A long line of cars circled a Merced gas station Thursday as residents took advantage of filling up at less than $3 a gallon.
The downward trend of gas prices started in late 2013, but experts say the price at the pump will continue to drop. And Mercedians are definitely taking notice.
“I’m so happy it’s going down,” said Arny Plascencia as he filled up his SUV on Thursday. “Now for $30, I get more than half a tank. You have extra money for food or something else you need.”
Plascencia, 44, stopped by the Arco ampm on McSwain Road to fill up his tank for $2.99 per gallon. According to GasBuddy.com, that gas station and Costco are the only two places in town offering gasoline for less than $3 per gallon.
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Owner Bobby Kullar said he lowered his prices around midnight Thursday in response to a decrease in barrel prices.
“It hasn’t been $2.99 for at least a decade,” Kullar said. “We will keep it this low for a couple more weeks, depending on the barrel prices.”
The average price of regular gasoline in Merced was $3.32 per gallon Thursday, which is down about 10 cents from last week and 40 cents from last month, AAA’s Daily Fuel Gauge report said. The price is down 36 cents from last year, according to the report.
In the state, Thursday’s average of $3.34 for a gallon of regular gas dropped 35 cents from last month and 37 cents from last year.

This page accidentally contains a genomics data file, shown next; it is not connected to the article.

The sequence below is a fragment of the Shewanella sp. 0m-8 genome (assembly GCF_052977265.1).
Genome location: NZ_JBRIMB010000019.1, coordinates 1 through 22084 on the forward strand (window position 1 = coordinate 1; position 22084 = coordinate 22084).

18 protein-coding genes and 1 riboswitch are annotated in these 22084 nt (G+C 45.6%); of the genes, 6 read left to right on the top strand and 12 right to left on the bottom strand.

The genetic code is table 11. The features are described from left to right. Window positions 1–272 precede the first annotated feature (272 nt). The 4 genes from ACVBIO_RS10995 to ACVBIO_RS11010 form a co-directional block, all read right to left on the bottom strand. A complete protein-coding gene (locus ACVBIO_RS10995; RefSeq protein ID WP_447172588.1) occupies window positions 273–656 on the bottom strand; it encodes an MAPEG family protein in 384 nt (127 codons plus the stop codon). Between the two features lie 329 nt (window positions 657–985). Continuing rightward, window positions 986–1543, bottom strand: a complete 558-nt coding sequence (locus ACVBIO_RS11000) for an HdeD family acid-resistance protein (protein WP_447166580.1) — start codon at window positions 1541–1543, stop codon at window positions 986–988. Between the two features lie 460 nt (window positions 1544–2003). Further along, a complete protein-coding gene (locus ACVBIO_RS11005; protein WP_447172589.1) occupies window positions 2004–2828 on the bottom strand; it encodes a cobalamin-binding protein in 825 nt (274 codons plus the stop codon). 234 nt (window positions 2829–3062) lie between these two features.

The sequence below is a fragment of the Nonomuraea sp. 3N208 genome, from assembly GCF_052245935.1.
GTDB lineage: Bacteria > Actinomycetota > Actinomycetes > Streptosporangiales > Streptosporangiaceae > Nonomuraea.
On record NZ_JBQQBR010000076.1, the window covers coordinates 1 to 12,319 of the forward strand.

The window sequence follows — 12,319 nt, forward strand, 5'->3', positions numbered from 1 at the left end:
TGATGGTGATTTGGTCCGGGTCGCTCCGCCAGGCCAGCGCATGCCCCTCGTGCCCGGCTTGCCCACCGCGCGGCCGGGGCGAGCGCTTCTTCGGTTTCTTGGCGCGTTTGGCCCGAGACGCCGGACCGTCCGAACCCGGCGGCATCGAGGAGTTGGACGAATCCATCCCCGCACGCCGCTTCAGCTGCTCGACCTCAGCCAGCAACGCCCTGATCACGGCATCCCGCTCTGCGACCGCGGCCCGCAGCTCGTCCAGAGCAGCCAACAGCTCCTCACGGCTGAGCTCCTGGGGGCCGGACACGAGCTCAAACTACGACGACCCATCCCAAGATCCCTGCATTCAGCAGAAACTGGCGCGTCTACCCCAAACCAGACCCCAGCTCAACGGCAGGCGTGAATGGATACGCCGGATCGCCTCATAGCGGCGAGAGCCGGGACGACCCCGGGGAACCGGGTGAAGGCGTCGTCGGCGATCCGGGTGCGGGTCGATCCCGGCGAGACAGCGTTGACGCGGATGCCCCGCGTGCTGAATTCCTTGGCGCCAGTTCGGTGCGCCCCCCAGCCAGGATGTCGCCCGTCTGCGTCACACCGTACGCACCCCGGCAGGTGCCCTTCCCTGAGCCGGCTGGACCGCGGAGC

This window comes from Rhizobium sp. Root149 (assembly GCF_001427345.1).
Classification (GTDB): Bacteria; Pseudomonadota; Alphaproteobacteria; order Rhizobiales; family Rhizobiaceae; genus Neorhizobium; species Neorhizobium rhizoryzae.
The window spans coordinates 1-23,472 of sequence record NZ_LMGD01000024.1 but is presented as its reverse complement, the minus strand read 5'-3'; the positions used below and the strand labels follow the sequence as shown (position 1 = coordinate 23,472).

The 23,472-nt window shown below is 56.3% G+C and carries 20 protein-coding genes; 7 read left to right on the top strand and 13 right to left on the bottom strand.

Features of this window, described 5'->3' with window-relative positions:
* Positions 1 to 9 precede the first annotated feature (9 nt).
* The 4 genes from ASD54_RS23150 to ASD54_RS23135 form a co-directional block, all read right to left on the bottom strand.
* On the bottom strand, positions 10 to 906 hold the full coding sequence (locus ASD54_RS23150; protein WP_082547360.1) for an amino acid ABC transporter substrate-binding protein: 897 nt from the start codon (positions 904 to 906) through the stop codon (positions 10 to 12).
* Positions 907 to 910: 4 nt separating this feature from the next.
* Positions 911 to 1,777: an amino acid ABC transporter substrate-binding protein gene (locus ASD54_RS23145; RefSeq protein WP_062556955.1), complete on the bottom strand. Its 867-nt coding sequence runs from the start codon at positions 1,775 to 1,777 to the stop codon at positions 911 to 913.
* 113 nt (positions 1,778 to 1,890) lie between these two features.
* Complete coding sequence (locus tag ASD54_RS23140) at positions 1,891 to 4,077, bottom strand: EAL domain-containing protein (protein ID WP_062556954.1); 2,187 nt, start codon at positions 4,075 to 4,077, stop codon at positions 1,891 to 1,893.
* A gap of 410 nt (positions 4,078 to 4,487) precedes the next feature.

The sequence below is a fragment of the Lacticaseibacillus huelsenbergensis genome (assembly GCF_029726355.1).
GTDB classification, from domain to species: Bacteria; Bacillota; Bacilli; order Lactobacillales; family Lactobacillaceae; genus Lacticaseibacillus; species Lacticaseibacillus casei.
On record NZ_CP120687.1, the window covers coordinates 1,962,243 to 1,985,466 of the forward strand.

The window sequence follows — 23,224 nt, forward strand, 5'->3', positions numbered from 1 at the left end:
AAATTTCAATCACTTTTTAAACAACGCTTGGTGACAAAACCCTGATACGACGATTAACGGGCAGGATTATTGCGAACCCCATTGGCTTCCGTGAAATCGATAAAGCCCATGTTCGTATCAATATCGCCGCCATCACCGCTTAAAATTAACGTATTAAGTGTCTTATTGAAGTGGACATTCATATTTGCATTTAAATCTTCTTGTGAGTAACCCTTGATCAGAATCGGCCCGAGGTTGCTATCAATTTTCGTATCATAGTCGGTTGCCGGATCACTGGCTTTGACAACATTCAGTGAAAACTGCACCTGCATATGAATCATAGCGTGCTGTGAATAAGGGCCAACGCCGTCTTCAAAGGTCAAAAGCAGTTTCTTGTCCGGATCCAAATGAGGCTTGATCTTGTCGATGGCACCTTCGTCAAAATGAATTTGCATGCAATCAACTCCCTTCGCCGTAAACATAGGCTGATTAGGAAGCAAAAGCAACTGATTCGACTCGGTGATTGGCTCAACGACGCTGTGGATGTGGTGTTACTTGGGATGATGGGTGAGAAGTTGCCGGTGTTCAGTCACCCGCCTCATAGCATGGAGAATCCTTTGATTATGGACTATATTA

Cynthia Harris, senior spokeswoman for AAA Northern California, said the drop in prices is attributed to a growth in fuel production in the United States, less consumption from consumers and a switch to the “winter blend” of gas in October, which is cheaper to produce.
“There is less consumption on the part of consumers, and this is a trend we’ve seen the last couple of years,” Harris said. “Consumers have found a way to shop around to find cheaper gas, and they are getting rid of gas-guzzling cars for something more efficient.”
There haven’t been any major closures of local or regional refineries, Harris added, which also contributes to keeping the prices low.
The relief at the gas pump allows Gilbert Ornelas, who drives to Modesto every day for work, to fill up less often.
“The holidays are coming up and we can use that money,” the 58-year-old said. “This is finally giving us some relief – as long as they don’t go up and we’re back to square one.”